Christa traveled to Granada, Nicaragua, a small colonial city located in the western part of the country. Her team consisted of five veterinarians, two veterinary technicians, one specialty technician and a variety of pre-veterinary and current veterinary students.
One important aspect of their service is free veterinary care local horses. As you can imagine, horses are crucial for families relying on them for income or transportation. Small ailments or injuries could become more serious without treatment and affect become a long time, serious problem for families.
In addition, the volunteers provided veterinary care for cats and dogs.
“In five days we provided veterinary care, spays/neuters, vaccinations, and de-worming, for more than 120 dogs and 50 cats, as well as de-worming and wound care for 25 horses.”
Christa told us that her training as a WestVet Veterinary Technician was extremely beneficial as she was called on to teach pre-vet students how to perform duties they had not yet learned. “I partnered with another technician in leading the 13 veterinary students to work together in a time-efficient manner. This was crucial for us to be able to complete the care and procedures in the best way possible and in the shortest amount of time.”
“I never wanted to leave,” Christa said. “It was so rewarding to see how the project helped the local animals, people, and students that came to learn. It was a wonderful experience! I encourage anyone who is medically trained in the veterinary field to go help with one of the projects.”
World Vet Projects are held all over the world. Each has different costs associated with it; the Nicaragua project being the least expensive. Christa utilized her WestVet stipend, generous donations from friends and family, and good old-fashioned budgeting to come up with her fee. “I cut back in my own life. I chose not to eat out, go to movies, and missed out on various other things so that I could save the money to go. In all my costs were around $1300 for the project.”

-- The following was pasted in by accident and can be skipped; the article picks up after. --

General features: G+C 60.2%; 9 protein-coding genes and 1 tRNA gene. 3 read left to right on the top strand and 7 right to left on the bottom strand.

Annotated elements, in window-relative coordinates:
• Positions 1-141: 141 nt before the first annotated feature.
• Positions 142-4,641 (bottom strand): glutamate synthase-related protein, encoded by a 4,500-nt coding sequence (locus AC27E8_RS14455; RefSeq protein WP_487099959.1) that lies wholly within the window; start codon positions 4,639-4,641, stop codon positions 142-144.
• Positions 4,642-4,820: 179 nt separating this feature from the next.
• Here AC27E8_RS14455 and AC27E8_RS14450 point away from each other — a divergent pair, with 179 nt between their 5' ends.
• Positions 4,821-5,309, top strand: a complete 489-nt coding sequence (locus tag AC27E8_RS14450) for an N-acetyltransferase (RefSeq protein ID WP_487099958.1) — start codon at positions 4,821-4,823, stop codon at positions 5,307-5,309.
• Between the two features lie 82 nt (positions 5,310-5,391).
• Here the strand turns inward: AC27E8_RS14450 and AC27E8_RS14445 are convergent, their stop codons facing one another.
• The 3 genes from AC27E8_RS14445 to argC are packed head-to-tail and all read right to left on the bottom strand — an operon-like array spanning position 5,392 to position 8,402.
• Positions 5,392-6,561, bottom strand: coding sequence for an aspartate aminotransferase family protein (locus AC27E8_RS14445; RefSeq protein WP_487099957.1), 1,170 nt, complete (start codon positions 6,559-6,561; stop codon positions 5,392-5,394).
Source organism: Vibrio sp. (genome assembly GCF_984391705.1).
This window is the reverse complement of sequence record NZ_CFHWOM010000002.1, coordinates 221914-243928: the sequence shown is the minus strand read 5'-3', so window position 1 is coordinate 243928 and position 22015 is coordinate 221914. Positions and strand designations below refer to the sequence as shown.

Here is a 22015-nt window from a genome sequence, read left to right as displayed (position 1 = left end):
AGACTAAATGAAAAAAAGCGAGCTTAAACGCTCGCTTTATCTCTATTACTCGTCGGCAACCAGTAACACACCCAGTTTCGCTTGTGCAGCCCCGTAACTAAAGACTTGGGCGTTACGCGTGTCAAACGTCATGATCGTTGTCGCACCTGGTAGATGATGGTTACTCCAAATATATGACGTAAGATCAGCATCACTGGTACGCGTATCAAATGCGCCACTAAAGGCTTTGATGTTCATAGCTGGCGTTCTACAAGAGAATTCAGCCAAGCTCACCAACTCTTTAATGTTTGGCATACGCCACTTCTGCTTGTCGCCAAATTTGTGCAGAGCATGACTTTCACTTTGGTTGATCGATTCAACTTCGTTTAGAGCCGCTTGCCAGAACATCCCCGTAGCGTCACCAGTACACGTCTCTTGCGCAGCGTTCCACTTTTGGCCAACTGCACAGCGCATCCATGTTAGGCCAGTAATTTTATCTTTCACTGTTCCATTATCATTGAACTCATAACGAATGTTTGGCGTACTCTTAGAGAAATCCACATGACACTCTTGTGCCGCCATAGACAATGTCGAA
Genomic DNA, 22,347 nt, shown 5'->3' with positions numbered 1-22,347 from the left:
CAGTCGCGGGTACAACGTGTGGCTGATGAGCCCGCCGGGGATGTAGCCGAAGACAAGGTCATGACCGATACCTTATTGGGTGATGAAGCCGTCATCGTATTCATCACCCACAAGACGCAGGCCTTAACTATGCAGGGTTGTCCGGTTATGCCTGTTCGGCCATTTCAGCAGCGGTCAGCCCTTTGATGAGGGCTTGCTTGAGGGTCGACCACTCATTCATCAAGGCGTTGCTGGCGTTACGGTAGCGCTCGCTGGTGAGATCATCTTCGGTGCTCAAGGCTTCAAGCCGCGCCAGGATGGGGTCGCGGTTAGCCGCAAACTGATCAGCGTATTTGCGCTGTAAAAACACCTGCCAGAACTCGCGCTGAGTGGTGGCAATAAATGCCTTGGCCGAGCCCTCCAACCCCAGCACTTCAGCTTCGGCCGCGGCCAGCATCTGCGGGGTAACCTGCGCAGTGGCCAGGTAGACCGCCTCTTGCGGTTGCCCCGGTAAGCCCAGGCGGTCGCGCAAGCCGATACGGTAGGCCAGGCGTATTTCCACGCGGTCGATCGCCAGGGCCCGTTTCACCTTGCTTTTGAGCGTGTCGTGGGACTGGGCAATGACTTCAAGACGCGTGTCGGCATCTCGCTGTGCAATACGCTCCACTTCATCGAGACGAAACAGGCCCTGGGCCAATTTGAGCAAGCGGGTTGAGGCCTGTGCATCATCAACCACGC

She is planning on doing it again! She hopes to serve animals somewhere in the world every other year.
WorldVets is a 501(c)3 nonprofit, for more information about their mission and upcoming projects, check out their website HERE.
May 12, 2015
While a pet insect bite can be a fairly common predicament, how your pet responds to it varies, today’s veterinary blog outlines the important symptoms and reactions pet owners should look for following a sting or bite.
Dogs love to explore their surroundings—something that could lead to an ant hill, hornet’s nest or a flower bed—and right to stinging and biting insects. Dr. Curtis Brandt, WestVet Emergency Veterinarian, offers advice for pet owners after a dog or cat gets a little too curious and comes away with a sting/bite:
Insect bites or stings have the potential to range widely in severity. Sometimes there’s nothing more than minor, temporary pain or swelling; other times a more serious wound or life-threatening problems such as allergic reaction can result.